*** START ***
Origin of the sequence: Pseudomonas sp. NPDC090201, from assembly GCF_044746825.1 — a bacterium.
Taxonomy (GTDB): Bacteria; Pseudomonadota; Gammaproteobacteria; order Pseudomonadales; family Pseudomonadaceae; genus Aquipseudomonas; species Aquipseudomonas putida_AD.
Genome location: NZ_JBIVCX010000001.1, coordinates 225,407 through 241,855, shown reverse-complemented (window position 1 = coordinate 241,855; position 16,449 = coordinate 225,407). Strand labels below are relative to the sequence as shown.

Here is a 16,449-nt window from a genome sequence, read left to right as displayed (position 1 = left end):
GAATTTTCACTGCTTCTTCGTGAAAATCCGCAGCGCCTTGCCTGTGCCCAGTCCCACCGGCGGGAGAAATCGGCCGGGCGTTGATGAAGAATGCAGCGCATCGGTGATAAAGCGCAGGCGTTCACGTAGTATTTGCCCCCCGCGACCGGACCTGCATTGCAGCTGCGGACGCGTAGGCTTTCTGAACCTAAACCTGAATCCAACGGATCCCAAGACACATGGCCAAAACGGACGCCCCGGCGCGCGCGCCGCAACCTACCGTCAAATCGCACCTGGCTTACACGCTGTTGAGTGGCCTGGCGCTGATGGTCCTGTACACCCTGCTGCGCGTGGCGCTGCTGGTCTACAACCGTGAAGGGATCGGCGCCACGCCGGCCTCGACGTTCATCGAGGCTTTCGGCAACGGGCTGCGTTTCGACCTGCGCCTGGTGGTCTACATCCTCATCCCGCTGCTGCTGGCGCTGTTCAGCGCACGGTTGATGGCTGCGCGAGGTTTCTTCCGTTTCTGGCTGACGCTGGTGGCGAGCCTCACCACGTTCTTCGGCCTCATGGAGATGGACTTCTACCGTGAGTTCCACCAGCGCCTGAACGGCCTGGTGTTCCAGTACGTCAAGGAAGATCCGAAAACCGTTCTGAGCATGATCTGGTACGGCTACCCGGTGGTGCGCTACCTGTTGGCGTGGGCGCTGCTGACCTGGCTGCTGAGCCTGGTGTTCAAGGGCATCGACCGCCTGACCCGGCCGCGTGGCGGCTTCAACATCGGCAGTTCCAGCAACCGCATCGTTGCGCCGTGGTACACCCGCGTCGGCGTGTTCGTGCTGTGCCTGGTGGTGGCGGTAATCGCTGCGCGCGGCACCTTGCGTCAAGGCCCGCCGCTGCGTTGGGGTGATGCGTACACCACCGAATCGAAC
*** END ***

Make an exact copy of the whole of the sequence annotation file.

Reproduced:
Origin of the sequence: Pseudomonas sp. NPDC090201, from assembly GCF_044746825.1 — a bacterium.
Taxonomy (GTDB): Bacteria; Pseudomonadota; Gammaproteobacteria; order Pseudomonadales; family Pseudomonadaceae; genus Aquipseudomonas; species Aquipseudomonas putida_AD.
Genome location: NZ_JBIVCX010000001.1, coordinates 225,407 through 241,855, shown reverse-complemented (window position 1 = coordinate 241,855; position 16,449 = coordinate 225,407). Strand labels below are relative to the sequence as shown.

Here is a 16,449-nt window from a genome sequence, read left to right as displayed (position 1 = left end):
GAATTTTCACTGCTTCTTCGTGAAAATCCGCAGCGCCTTGCCTGTGCCCAGTCCCACCGGCGGGAGAAATCGGCCGGGCGTTGATGAAGAATGCAGCGCATCGGTGATAAAGCGCAGGCGTTCACGTAGTATTTGCCCCCCGCGACCGGACCTGCATTGCAGCTGCGGACGCGTAGGCTTTCTGAACCTAAACCTGAATCCAACGGATCCCAAGACACATGGCCAAAACGGACGCCCCGGCGCGCGCGCCGCAACCTACCGTCAAATCGCACCTGGCTTACACGCTGTTGAGTGGCCTGGCGCTGATGGTCCTGTACACCCTGCTGCGCGTGGCGCTGCTGGTCTACAACCGTGAAGGGATCGGCGCCACGCCGGCCTCGACGTTCATCGAGGCTTTCGGCAACGGGCTGCGTTTCGACCTGCGCCTGGTGGTCTACATCCTCATCCCGCTGCTGCTGGCGCTGTTCAGCGCACGGTTGATGGCTGCGCGAGGTTTCTTCCGTTTCTGGCTGACGCTGGTGGCGAGCCTCACCACGTTCTTCGGCCTCATGGAGATGGACTTCTACCGTGAGTTCCACCAGCGCCTGAACGGCCTGGTGTTCCAGTACGTCAAGGAAGATCCGAAAACCGTTCTGAGCATGATCTGGTACGGCTACCCGGTGGTGCGCTACCTGTTGGCGTGGGCGCTGCTGACCTGGCTGCTGAGCCTGGTGTTCAAGGGCATCGACCGCCTGACCCGGCCGCGTGGCGGCTTCAACATCGGCAGTTCCAGCAACCGCATCGTTGCGCCGTGGTACACCCGCGTCGGCGTGTTCGTGCTGTGCCTGGTGGTGGCGGTAATCGCTGCGCGCGGCACCTTGCGTCAAGGCCCGCCGCTGCGTTGGGGTGATGCGTACACCACCGAATCGAAC